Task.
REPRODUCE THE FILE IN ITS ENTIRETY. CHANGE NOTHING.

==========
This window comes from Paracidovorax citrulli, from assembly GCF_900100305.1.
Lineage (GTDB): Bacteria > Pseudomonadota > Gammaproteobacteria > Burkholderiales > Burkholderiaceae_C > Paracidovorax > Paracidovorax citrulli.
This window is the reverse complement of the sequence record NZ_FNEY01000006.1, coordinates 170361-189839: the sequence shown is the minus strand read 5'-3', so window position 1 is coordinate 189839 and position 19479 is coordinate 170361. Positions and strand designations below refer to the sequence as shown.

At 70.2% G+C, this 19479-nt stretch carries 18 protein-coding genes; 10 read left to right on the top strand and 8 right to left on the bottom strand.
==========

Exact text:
This window comes from Paracidovorax citrulli, from assembly GCF_900100305.1.
Lineage (GTDB): Bacteria > Pseudomonadota > Gammaproteobacteria > Burkholderiales > Burkholderiaceae_C > Paracidovorax > Paracidovorax citrulli.
This window is the reverse complement of the sequence record NZ_FNEY01000006.1, coordinates 170361-189839: the sequence shown is the minus strand read 5'-3', so window position 1 is coordinate 189839 and position 19479 is coordinate 170361. Positions and strand designations below refer to the sequence as shown.

At 70.2% G+C, this 19479-nt stretch carries 18 protein-coding genes; 10 read left to right on the top strand and 8 right to left on the bottom strand.